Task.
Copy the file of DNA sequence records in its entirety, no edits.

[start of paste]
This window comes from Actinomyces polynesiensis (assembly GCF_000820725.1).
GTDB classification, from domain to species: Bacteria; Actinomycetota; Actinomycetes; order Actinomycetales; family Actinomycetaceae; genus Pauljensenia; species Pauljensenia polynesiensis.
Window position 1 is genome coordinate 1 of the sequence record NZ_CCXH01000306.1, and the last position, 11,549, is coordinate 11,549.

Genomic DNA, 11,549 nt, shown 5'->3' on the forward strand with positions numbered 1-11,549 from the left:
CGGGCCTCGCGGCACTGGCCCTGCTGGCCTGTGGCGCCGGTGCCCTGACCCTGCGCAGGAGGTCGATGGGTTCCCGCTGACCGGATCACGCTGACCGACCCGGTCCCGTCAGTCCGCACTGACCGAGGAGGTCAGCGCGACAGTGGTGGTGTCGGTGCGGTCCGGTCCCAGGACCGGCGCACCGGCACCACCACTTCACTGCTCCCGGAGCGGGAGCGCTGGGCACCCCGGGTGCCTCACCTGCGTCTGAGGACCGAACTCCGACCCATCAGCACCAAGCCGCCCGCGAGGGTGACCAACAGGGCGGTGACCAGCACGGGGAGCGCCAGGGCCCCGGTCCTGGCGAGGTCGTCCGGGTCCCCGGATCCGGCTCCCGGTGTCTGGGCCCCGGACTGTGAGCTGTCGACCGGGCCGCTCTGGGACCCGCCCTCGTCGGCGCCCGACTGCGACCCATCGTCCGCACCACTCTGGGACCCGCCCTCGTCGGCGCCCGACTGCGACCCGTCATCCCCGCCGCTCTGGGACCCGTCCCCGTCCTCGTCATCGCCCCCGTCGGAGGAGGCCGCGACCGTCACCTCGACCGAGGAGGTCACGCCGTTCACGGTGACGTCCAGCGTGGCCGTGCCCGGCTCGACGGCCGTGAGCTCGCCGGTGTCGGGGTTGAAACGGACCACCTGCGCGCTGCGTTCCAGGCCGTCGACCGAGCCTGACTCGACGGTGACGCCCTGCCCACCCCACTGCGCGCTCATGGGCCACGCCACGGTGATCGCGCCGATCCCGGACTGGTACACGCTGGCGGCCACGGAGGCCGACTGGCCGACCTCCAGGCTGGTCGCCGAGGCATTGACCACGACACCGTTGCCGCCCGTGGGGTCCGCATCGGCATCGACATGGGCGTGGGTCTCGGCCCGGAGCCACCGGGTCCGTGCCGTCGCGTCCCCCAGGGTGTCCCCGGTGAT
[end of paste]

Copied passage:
This window comes from Actinomyces polynesiensis (assembly GCF_000820725.1).
GTDB classification, from domain to species: Bacteria; Actinomycetota; Actinomycetes; order Actinomycetales; family Actinomycetaceae; genus Pauljensenia; species Pauljensenia polynesiensis.
Window position 1 is genome coordinate 1 of the sequence record NZ_CCXH01000306.1, and the last position, 11,549, is coordinate 11,549.

Genomic DNA, 11,549 nt, shown 5'->3' on the forward strand with positions numbered 1-11,549 from the left:
CGGGCCTCGCGGCACTGGCCCTGCTGGCCTGTGGCGCCGGTGCCCTGACCCTGCGCAGGAGGTCGATGGGTTCCCGCTGACCGGATCACGCTGACCGACCCGGTCCCGTCAGTCCGCACTGACCGAGGAGGTCAGCGCGACAGTGGTGGTGTCGGTGCGGTCCGGTCCCAGGACCGGCGCACCGGCACCACCACTTCACTGCTCCCGGAGCGGGAGCGCTGGGCACCCCGGGTGCCTCACCTGCGTCTGAGGACCGAACTCCGACCCATCAGCACCAAGCCGCCCGCGAGGGTGACCAACAGGGCGGTGACCAGCACGGGGAGCGCCAGGGCCCCGGTCCTGGCGAGGTCGTCCGGGTCCCCGGATCCGGCTCCCGGTGTCTGGGCCCCGGACTGTGAGCTGTCGACCGGGCCGCTCTGGGACCCGCCCTCGTCGGCGCCCGACTGCGACCCATCGTCCGCACCACTCTGGGACCCGCCCTCGTCGGCGCCCGACTGCGACCCGTCATCCCCGCCGCTCTGGGACCCGTCCCCGTCCTCGTCATCGCCCCCGTCGGAGGAGGCCGCGACCGTCACCTCGACCGAGGAGGTCACGCCGTTCACGGTGACGTCCAGCGTGGCCGTGCCCGGCTCGACGGCCGTGAGCTCGCCGGTGTCGGGGTTGAAACGGACCACCTGCGCGCTGCGTTCCAGGCCGTCGACCGAGCCTGACTCGACGGTGACGCCCTGCCCACCCCACTGCGCGCTCATGGGCCACGCCACGGTGATCGCGCCGATCCCGGACTGGTACACGCTGGCGGCCACGGAGGCCGACTGGCCGACCTCCAGGCTGGTCGCCGAGGCATTGACCACGACACCGTTGCCGCCCGTGGGGTCCGCATCGGCATCGACATGGGCGTGGGTCTCGGCCCGGAGCCACCGGGTCCGTGCCGTCGCGTCCCCCAGGGTGTCCCCGGTGAT